Note: Where the climate risk assessment framework, and the recommended climate information, indicate a significant risk from climate change, the project recommends that sector organisations consult with specialist climate service providers.

Who Was Involved?

The project worked with a reference group of stakeholders from across the electricity sector to develop the climate risk assessment framework and supporting documentation. This reference group provided the climate-sensitive decisions and processes for the exemplar case studies and worked with the project to complete the risk assessments.

Other contributors to the project and case studies included representatives from the Australian Energy Market Operator, electricity generators, transmission network service providers, distribution network service providers, the Energy Network Association, consultants, consumer groups and academia.

Project Limitations

The ESCI recommended approach to assessing the risk that climate change presents to the National Electricity Market is rigorous and will continue to be relevant as these risks change. The guidance material explains in detail how to identify relevant climate information, appropriate scenarios for future risk assessments and the importance of incorporating a range of projections.

However, climate projections are derived from climate models that have limitations. Uncertainties at regional and local scales over the next decade are strongly influenced by natural variability, which is hard to predict. Greenhouse gas emissions pathways change depending on global climate policy, economics, technology and behaviour; the atmosphere responds to changes in greenhouse gases in ways that are non-linear, and so the projections of future climate trends and extremes in climate hazards themselves will change.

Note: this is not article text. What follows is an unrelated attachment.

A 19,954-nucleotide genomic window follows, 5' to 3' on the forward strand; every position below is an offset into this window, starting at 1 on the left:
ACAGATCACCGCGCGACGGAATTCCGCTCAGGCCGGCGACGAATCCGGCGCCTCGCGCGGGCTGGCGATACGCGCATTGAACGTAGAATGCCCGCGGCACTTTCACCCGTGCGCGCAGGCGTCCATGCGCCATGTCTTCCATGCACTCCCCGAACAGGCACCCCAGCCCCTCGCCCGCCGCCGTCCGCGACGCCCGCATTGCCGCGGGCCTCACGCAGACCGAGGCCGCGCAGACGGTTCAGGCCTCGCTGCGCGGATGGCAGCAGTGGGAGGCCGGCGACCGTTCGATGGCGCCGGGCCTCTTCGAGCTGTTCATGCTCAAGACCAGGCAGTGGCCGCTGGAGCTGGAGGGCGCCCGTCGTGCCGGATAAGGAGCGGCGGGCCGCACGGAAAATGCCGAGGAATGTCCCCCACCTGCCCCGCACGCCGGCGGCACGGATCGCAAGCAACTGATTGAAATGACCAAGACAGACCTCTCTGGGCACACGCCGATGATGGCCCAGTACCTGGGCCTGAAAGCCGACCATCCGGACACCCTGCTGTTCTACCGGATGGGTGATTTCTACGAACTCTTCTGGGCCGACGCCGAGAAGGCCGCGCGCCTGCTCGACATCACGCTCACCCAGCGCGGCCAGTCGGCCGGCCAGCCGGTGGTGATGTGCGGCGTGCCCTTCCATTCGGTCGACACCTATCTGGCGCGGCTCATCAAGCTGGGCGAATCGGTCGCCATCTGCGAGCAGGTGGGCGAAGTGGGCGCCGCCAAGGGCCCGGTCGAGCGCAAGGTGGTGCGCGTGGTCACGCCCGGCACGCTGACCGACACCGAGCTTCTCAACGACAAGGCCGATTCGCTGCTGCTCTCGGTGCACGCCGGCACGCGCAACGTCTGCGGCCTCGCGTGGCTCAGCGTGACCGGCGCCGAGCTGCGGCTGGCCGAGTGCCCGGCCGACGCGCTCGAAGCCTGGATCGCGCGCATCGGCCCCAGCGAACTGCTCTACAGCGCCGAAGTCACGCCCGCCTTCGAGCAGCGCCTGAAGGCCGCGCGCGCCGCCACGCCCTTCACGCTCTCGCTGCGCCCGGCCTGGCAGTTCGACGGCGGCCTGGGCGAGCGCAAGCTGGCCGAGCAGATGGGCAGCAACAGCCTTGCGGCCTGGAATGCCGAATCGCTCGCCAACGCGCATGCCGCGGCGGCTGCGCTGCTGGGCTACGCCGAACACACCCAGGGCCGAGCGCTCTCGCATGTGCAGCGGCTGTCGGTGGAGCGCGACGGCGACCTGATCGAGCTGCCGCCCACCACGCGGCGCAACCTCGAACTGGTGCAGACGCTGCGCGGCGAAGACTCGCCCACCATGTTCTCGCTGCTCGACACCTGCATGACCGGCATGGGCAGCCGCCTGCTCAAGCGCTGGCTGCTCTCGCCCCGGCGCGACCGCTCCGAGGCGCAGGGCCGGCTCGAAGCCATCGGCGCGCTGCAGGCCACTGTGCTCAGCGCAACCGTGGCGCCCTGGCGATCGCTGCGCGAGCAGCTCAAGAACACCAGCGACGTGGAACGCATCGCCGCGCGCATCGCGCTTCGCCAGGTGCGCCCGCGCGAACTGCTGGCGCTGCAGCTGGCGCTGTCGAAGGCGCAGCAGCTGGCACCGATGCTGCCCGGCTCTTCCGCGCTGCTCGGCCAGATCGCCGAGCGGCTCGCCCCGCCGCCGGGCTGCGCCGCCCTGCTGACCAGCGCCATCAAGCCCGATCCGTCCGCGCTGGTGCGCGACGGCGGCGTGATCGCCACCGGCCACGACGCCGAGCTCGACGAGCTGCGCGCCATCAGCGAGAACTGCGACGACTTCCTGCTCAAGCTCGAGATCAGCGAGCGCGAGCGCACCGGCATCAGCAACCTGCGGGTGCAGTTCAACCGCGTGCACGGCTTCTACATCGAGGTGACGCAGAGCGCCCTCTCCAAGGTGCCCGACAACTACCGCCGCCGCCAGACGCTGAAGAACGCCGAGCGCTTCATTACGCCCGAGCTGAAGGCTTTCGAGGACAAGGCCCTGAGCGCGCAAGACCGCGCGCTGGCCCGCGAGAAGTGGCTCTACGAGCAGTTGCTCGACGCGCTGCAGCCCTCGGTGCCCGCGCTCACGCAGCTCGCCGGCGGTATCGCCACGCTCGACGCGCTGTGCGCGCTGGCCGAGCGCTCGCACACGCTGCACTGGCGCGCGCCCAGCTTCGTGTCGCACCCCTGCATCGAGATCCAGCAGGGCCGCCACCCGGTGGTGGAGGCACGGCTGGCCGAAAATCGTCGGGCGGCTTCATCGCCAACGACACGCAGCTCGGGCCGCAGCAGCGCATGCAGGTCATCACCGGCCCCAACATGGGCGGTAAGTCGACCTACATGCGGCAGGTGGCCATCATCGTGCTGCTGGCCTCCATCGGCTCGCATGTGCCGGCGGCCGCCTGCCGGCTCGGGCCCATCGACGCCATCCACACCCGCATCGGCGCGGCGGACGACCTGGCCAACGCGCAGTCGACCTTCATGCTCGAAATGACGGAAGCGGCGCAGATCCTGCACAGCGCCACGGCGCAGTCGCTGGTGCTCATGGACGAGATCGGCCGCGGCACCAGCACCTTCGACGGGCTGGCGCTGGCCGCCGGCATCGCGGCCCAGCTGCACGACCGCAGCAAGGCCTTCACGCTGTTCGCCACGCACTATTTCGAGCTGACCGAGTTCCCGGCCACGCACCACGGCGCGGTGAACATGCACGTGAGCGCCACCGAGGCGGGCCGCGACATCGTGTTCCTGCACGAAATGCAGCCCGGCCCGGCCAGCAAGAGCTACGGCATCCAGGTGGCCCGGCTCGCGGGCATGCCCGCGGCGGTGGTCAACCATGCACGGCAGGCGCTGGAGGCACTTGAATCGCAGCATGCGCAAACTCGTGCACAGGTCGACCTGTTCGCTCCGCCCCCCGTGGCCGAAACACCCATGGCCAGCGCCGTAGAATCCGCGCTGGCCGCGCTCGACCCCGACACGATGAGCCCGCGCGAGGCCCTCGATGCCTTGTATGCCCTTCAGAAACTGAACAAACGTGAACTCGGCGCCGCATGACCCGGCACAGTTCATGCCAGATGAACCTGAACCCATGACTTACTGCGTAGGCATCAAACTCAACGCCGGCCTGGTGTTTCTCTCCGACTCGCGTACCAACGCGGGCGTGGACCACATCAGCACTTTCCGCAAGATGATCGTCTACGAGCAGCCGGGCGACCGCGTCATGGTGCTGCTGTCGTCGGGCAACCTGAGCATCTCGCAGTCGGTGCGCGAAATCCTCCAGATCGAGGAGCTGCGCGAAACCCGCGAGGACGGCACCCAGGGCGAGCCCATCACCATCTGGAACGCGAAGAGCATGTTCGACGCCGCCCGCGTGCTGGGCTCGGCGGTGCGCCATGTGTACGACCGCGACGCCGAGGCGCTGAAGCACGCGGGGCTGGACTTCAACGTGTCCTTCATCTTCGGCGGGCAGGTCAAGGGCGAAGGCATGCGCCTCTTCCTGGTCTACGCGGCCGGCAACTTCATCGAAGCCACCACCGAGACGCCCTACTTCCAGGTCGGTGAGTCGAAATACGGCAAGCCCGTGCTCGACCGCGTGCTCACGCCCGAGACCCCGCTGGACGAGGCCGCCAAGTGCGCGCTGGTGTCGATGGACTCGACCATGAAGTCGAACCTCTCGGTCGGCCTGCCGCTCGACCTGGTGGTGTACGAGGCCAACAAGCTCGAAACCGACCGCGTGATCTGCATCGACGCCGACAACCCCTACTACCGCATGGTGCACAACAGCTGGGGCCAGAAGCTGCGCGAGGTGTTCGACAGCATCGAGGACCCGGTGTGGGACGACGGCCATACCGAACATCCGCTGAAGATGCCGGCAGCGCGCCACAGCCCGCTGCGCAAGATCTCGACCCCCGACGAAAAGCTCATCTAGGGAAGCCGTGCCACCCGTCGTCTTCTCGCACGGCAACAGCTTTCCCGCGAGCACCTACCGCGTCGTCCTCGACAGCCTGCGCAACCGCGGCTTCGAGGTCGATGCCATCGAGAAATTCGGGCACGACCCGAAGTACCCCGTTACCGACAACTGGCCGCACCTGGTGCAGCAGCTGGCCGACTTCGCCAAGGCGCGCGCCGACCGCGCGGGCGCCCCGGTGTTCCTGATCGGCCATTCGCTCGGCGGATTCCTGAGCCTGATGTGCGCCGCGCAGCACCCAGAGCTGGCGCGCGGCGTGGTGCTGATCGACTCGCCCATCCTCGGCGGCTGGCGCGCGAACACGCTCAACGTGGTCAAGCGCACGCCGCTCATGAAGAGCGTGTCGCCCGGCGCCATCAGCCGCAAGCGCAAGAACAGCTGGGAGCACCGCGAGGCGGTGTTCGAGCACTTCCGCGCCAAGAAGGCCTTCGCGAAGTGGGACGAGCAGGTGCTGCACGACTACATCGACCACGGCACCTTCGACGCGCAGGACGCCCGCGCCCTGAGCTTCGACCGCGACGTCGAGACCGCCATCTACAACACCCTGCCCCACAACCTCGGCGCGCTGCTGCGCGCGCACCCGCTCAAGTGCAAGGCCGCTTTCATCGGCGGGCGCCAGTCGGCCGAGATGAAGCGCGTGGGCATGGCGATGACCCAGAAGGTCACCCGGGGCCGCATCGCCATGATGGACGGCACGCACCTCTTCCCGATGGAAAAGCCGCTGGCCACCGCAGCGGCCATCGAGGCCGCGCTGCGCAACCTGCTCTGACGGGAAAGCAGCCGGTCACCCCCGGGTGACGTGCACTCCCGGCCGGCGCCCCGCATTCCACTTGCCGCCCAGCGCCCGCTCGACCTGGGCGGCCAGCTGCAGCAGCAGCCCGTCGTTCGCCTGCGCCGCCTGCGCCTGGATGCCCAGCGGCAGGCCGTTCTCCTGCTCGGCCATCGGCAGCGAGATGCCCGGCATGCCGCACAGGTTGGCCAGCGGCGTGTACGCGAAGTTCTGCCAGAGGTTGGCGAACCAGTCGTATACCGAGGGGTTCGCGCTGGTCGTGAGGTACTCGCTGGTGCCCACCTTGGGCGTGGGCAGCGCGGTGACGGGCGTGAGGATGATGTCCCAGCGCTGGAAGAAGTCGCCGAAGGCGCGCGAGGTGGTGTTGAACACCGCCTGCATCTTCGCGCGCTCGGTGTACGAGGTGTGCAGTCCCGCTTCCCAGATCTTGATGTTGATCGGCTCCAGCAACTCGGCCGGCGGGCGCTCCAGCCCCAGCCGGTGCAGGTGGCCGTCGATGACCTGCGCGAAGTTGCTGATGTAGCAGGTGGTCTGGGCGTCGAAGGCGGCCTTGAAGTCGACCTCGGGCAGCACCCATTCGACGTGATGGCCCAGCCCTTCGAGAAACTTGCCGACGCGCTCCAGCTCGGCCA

The CMIP5 global climate models (GCMs) used by the project have coarse-resolution (about 100–150 km between data points) and provide useful information over the next two decades and beyond at global and continental scales. Some GCMs include regional errors, so the project has selected a subset of GCMs that perform well in the Australian region. Nevertheless, GCMs cannot adequately represent weather-scale (1–10 km) phenomena, so downscaling methods have been used.3 However, downscaled simulations may include regional errors, especially at the weather scale, the numerical precision of these data must not be confused with accuracy. The downscaled projections should be considered indicative, rather than precise, based on the best available information. Where possible, uncertainties have been estimated and confidence ratings have been provided.